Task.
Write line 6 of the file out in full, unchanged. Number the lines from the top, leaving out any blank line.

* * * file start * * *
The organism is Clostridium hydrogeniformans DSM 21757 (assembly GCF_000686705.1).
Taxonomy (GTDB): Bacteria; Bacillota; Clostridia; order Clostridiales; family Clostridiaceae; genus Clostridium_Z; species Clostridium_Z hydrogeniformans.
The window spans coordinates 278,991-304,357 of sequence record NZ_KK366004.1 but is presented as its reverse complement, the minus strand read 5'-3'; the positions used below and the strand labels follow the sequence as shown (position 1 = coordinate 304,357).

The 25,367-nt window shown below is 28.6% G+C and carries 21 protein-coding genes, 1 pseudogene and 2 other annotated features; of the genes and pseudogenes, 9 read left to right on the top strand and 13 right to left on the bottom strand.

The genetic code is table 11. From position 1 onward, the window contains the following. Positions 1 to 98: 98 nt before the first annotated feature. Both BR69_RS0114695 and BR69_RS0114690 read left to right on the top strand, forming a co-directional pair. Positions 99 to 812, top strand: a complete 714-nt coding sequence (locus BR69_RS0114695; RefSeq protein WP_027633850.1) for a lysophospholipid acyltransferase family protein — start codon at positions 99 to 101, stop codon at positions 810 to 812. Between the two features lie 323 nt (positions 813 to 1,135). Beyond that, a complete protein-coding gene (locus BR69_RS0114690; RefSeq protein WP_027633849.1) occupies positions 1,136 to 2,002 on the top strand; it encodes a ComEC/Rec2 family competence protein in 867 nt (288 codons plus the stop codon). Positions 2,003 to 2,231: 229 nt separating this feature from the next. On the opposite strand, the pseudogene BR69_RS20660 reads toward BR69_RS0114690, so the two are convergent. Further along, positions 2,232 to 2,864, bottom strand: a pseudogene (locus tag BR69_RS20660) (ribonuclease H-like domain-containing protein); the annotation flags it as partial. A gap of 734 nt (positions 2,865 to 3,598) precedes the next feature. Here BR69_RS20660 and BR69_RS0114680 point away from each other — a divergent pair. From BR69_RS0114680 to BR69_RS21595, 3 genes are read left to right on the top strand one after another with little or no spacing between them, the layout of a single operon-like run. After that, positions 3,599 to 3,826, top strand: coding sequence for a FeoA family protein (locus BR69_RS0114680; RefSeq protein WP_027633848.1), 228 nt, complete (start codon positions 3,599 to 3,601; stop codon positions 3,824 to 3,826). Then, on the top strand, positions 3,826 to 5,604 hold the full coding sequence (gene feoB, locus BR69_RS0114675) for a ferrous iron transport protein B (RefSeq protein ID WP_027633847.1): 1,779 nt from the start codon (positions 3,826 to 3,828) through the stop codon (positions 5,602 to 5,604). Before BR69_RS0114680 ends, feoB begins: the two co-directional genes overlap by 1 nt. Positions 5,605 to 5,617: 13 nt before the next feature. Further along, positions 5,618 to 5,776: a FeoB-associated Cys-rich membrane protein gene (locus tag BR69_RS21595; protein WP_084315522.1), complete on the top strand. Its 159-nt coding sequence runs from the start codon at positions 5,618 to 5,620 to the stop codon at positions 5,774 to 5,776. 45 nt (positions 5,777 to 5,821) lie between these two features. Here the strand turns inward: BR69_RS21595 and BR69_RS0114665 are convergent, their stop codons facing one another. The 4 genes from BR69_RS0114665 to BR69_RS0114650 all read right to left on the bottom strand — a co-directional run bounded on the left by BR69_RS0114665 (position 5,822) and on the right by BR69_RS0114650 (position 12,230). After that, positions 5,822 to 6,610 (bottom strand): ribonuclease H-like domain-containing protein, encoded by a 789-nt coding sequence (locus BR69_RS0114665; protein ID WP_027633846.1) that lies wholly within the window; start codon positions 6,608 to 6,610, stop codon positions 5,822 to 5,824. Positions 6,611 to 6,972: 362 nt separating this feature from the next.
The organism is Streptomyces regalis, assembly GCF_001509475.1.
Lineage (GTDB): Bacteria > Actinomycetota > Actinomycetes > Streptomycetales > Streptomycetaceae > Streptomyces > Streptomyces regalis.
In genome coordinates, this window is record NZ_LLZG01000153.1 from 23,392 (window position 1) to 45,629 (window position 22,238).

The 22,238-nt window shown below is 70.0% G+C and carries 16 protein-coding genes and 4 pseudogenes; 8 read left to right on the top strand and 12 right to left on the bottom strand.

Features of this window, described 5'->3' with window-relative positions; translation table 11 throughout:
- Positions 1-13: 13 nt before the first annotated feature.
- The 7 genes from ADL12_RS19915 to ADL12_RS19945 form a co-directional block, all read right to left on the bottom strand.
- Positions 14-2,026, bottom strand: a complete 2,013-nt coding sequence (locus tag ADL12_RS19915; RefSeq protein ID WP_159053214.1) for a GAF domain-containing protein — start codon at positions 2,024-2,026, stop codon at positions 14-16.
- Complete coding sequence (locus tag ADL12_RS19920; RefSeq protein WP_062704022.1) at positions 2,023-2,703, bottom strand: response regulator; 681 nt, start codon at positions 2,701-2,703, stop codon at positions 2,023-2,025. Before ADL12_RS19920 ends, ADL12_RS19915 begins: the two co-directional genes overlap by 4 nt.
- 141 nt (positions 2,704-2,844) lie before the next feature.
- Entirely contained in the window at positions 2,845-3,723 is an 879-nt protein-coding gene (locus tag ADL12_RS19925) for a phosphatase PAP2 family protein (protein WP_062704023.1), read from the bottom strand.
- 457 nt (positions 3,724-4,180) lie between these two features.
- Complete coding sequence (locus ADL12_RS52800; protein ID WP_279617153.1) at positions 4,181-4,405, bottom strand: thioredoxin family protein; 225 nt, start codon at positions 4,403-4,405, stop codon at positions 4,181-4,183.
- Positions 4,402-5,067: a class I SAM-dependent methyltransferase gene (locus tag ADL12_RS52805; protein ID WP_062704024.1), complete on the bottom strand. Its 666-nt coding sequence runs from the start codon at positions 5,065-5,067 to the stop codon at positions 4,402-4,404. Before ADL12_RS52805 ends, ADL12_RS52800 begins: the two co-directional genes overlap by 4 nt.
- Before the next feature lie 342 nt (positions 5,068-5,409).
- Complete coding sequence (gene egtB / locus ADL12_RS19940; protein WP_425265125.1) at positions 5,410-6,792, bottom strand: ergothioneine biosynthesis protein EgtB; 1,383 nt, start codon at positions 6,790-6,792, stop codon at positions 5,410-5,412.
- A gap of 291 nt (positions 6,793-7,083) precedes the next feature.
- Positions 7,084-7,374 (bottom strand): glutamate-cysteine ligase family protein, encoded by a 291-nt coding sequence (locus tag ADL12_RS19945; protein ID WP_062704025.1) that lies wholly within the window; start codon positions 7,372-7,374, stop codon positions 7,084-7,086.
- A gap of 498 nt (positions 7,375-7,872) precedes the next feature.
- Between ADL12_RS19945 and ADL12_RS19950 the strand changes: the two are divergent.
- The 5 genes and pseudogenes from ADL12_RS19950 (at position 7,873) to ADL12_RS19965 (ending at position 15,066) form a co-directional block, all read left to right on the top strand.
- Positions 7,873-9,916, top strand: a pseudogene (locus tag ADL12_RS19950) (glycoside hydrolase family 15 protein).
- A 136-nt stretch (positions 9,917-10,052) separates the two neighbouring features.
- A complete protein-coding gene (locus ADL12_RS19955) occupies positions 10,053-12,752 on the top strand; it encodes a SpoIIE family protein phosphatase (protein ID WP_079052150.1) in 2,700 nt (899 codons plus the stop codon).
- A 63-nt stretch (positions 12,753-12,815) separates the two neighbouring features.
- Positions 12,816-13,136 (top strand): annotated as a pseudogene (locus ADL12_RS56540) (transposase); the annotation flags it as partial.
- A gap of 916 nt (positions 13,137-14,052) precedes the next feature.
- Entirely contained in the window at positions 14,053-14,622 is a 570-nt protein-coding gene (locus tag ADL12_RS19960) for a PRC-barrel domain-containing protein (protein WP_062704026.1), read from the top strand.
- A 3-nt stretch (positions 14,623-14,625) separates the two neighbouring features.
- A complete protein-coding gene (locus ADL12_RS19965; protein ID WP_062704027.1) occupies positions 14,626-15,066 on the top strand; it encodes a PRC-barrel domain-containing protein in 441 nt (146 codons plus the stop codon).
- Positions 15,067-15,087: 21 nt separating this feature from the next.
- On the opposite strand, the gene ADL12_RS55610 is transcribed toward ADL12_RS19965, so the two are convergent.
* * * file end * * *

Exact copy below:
The organism is Streptomyces regalis, assembly GCF_001509475.1.